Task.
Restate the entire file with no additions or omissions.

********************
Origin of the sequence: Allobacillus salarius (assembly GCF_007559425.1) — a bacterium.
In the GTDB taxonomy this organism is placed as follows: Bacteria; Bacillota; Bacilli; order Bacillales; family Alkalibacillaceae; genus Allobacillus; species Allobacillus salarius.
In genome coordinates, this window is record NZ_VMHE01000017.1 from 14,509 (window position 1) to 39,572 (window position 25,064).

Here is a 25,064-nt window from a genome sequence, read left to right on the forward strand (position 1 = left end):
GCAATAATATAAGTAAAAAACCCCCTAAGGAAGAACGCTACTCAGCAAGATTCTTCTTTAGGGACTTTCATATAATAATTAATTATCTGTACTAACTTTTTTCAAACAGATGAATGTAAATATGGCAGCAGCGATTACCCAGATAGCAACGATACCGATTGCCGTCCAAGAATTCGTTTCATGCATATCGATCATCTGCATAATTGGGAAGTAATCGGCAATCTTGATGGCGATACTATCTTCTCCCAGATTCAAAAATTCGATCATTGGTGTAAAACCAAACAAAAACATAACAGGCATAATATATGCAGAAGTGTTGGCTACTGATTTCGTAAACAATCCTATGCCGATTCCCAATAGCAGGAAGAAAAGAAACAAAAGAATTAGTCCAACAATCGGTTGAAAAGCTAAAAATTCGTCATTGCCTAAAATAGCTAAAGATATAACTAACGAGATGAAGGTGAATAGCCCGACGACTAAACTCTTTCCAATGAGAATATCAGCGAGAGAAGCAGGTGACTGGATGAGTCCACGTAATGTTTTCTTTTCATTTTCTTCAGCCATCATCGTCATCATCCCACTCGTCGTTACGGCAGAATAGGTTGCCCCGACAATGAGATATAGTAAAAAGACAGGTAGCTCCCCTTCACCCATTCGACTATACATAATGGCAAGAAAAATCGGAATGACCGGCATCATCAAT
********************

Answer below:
Origin of the sequence: Allobacillus salarius (assembly GCF_007559425.1) — a bacterium.
In the GTDB taxonomy this organism is placed as follows: Bacteria; Bacillota; Bacilli; order Bacillales; family Alkalibacillaceae; genus Allobacillus; species Allobacillus salarius.
In genome coordinates, this window is record NZ_VMHE01000017.1 from 14,509 (window position 1) to 39,572 (window position 25,064).

Here is a 25,064-nt window from a genome sequence, read left to right on the forward strand (position 1 = left end):
GCAATAATATAAGTAAAAAACCCCCTAAGGAAGAACGCTACTCAGCAAGATTCTTCTTTAGGGACTTTCATATAATAATTAATTATCTGTACTAACTTTTTTCAAACAGATGAATGTAAATATGGCAGCAGCGATTACCCAGATAGCAACGATACCGATTGCCGTCCAAGAATTCGTTTCATGCATATCGATCATCTGCATAATTGGGAAGTAATCGGCAATCTTGATGGCGATACTATCTTCTCCCAGATTCAAAAATTCGATCATTGGTGTAAAACCAAACAAAAACATAACAGGCATAATATATGCAGAAGTGTTGGCTACTGATTTCGTAAACAATCCTATGCCGATTCCCAATAGCAGGAAGAAAAGAAACAAAAGAATTAGTCCAACAATCGGTTGAAAAGCTAAAAATTCGTCATTGCCTAAAATAGCTAAAGATATAACTAACGAGATGAAGGTGAATAGCCCGACGACTAAACTCTTTCCAATGAGAATATCAGCGAGAGAAGCAGGTGACTGGATGAGTCCACGTAATGTTTTCTTTTCATTTTCTTCAGCCATCATCGTCATCATCCCACTCGTCGTTACGGCAGAATAGGTTGCCCCGACAATGAGATATAGTAAAAAGACAGGTAGCTCCCCTTCACCCATTCGACTATACATAATGGCAAGAAAAATCGGAATGACCGGCATCATCAAT